Friday, October 17, 2008


A blade of light
Sliced the darkness
Fell down piece
- Shadow

Pain of Growing Up

The town looked more aged and gloomy.

Every thing looked right except my growing restlessness. Anger and sorrow filled the lungs. I expected a rope appear before me any time to climb up to disappear in to the thin silence above.
I slept sparsely, filled with dreams. Reading, characters question me of their existence. Places hound me. Later, the boy who ran away from the home, spider killed by a girl, pirate after a failed attack, a race horse shot when he is aged, a discarded car after an accident, a stabbed man, everyone will appear to pay homage to my sleep.
Morning, I will rent a bicycle from the near by Seth’s shop and browse the Town for hours - Beach road, Ground, Light house, the silent narrow roads between aged coir factories - and when loneliness tire my bones, I stop at Rajan’s Tea shop near Beach Hospital. A small hut made of coconut leaves, his shop was always alive with politics-surly leftist- or cinema gossips. Whenever he feels up to it, Rajan will tell me amid endless coughs and beedi, of the town’s past communist leaders and their visit to this small shop.
His father was a communist, and participated in the Punnappra- Vayalar Communist uprising of 1946. From him I understood, in terms of its role in the course of the political destiny of Kerala, Punnappra-Vayalar is the biggest struggle of its kind. Estimates put the number of casualties on both sides in the armed confrontation between the army of Sir C.P Ramaswami Iyer, the then Diwan of the erstwhile Travancore State, and Communist revolutionaries in Punnappra and Vayalar at around a thousand. Rajan’s father was one of them.
My politics was different. I was trying to interpret the politics of my body, my adolescence. It was like reading a book without understanding the meaning of it. I just felt it, unable to understand.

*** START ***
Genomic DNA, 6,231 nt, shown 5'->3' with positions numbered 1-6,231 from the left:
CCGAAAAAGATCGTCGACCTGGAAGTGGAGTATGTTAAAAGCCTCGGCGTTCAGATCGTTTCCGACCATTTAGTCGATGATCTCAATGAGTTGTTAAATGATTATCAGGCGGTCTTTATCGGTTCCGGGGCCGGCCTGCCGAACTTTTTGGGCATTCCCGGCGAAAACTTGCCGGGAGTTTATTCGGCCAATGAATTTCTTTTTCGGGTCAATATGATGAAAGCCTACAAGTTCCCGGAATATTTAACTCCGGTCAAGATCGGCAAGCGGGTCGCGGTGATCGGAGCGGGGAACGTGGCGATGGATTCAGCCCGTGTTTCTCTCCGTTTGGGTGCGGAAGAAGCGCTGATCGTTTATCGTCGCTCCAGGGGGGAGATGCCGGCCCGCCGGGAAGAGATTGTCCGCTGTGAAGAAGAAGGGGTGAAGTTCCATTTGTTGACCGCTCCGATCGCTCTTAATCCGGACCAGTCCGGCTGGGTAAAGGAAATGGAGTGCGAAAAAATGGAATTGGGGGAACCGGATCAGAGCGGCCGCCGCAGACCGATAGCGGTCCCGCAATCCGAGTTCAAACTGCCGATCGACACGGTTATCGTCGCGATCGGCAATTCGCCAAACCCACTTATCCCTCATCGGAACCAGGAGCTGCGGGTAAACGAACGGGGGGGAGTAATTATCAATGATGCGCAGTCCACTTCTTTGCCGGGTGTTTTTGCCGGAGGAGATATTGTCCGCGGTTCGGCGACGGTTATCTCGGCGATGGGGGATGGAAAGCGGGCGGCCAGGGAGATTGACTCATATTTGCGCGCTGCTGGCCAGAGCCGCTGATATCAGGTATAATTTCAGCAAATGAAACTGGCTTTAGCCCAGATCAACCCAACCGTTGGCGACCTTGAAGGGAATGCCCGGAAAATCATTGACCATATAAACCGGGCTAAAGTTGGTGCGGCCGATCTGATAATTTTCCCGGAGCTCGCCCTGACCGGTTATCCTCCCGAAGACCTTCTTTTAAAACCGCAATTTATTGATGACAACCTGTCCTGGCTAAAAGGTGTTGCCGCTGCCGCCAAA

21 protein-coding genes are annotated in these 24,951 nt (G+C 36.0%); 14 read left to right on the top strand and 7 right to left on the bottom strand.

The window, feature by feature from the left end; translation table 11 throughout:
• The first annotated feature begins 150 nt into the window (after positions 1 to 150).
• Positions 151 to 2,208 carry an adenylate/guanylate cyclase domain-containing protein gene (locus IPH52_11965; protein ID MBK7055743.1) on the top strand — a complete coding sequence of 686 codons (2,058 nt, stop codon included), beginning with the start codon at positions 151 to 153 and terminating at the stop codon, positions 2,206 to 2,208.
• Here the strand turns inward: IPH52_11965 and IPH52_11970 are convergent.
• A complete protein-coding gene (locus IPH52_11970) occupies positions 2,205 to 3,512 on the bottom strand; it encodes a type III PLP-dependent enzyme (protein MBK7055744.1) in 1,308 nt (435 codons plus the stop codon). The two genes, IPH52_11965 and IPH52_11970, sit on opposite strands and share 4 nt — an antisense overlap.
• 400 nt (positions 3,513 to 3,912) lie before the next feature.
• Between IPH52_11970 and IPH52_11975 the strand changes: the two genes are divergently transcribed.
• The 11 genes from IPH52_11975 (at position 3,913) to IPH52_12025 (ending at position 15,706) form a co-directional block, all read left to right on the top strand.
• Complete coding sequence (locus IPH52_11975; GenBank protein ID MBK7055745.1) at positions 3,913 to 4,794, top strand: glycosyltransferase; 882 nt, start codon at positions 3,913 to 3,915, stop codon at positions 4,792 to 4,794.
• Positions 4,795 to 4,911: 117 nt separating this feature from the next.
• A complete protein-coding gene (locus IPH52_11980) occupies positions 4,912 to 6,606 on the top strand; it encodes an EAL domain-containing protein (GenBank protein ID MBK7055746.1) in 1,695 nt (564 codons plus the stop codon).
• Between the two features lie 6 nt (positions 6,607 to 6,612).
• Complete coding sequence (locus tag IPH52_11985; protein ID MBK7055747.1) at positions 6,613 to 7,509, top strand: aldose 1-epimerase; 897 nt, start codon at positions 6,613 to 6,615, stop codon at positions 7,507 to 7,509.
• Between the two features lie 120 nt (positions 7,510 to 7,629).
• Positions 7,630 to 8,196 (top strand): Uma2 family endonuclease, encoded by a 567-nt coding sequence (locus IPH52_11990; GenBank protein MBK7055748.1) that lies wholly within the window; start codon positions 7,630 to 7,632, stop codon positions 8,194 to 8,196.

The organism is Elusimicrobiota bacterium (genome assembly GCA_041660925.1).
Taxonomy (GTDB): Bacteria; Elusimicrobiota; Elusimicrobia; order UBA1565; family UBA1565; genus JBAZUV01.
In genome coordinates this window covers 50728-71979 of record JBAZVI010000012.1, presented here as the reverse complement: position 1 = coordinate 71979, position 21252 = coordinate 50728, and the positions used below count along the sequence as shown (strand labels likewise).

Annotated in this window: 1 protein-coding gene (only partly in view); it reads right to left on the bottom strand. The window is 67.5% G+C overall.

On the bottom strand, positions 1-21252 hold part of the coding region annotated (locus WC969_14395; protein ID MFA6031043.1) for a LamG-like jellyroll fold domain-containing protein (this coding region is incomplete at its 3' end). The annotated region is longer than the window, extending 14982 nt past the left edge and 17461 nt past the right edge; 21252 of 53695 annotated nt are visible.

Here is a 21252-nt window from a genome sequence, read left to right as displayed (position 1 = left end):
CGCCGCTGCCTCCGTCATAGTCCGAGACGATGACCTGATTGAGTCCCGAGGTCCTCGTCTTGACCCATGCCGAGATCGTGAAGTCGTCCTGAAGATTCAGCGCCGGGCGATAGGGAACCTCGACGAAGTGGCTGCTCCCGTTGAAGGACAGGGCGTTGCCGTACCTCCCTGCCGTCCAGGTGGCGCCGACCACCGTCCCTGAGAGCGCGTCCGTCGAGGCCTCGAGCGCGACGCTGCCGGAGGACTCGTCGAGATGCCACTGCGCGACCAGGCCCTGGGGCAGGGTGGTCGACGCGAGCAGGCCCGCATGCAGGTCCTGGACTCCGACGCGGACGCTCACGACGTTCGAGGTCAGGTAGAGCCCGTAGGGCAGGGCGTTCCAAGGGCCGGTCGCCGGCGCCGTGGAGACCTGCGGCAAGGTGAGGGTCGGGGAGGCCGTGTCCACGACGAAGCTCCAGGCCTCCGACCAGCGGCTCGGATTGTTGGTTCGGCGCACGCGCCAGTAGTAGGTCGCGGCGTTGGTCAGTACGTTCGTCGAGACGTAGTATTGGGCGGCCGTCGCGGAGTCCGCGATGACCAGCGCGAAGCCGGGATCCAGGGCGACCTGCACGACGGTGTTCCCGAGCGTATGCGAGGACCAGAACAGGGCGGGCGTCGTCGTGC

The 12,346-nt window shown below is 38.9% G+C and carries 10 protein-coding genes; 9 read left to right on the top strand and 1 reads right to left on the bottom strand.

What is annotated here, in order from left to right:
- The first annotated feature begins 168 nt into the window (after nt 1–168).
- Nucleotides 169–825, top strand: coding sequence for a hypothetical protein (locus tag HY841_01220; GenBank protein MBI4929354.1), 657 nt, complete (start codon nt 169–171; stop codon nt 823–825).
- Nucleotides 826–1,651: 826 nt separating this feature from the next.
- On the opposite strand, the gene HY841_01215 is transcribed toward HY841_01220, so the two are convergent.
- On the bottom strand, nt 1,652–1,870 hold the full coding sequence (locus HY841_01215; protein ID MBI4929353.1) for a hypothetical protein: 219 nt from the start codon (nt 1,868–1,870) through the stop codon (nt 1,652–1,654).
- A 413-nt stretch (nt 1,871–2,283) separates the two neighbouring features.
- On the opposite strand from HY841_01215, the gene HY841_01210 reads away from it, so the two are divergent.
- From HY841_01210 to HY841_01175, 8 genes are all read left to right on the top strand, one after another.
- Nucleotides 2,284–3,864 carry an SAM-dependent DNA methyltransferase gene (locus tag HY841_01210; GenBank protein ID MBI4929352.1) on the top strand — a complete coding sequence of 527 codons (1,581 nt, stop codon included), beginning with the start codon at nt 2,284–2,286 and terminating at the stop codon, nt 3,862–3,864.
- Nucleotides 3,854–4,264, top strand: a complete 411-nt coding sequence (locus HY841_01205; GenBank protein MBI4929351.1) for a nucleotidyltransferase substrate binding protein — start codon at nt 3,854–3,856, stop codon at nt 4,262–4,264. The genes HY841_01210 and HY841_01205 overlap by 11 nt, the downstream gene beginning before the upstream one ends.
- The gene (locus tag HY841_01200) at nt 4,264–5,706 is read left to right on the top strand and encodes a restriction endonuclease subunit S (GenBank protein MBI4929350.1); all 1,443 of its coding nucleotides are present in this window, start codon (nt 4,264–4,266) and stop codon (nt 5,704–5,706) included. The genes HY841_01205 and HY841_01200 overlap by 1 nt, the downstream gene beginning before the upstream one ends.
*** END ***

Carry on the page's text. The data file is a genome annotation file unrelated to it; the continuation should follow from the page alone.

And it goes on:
I just heard him, of the injustice of sweeping the issue away from the independence struggle, telling that the activists, throughout their struggle, had not raised slogans against British imperialism. Then some times the discussions will take an another tack, about instigating the cadres to face the bullets alone, an act of cruelty since all the leaders escaped from the scene after hatching the conspiracy to attack the police camp.
I was not aware of the politics behind it. But I was aware of the pain in Rajan’s eyes as an orphan he had suffered. Now only a yellowish black and white photo of Rajan’s father hung on the tea shop’s wall: eyes staring ahead, ears listening from the martyrdom.
For them nothing changed socially even after the bloodshed. Everyone lived in the same huts as before, same hunger ruled the lives, same fear attacked them, and same social injustices prevailed.
Rajan’s family also belonged here. Living in a small uncompleted brick house, with mud encased courtyard, goat’s cage and the smell of fresh coir, his wife and two kids helped him in the shop.

Anjana was Rajan’s sister in law. It was strange, the feeling, seeing Anjana first time. Her eyes locked into mine for a moment and a frost wrapped my heart. A chill touched my spine, breathless and frozen; I fell in to a dark pool of solitude. Fragrance of old coconut oil spread as a thin mist from her hair entered my nostrils connecting me with a new sense of body. Slowly the chill turned into a pain, unbearable and infinite. My loin seemed to be in fire; a smile so feeble escaped her lips and touched me. Her dark body with round face and protruding breasts through a long blouse and skirt transformed the emperor with papaya leaf sword into a man.
That night, in my dream, I have seen an antique port town with a pier. The sand was gold, everything glittering. From the gaslights a shy light fell on everything casting a shadow and glitter. Above, the lantern beam from the lighthouse circled as a white tail of a jinni. The sea shore was empty. Only the sound of waves repeated rhythmically. Slowly overpowering the lingering silence a foghorn sounded. A ship with two vast wings appeared on the horizon.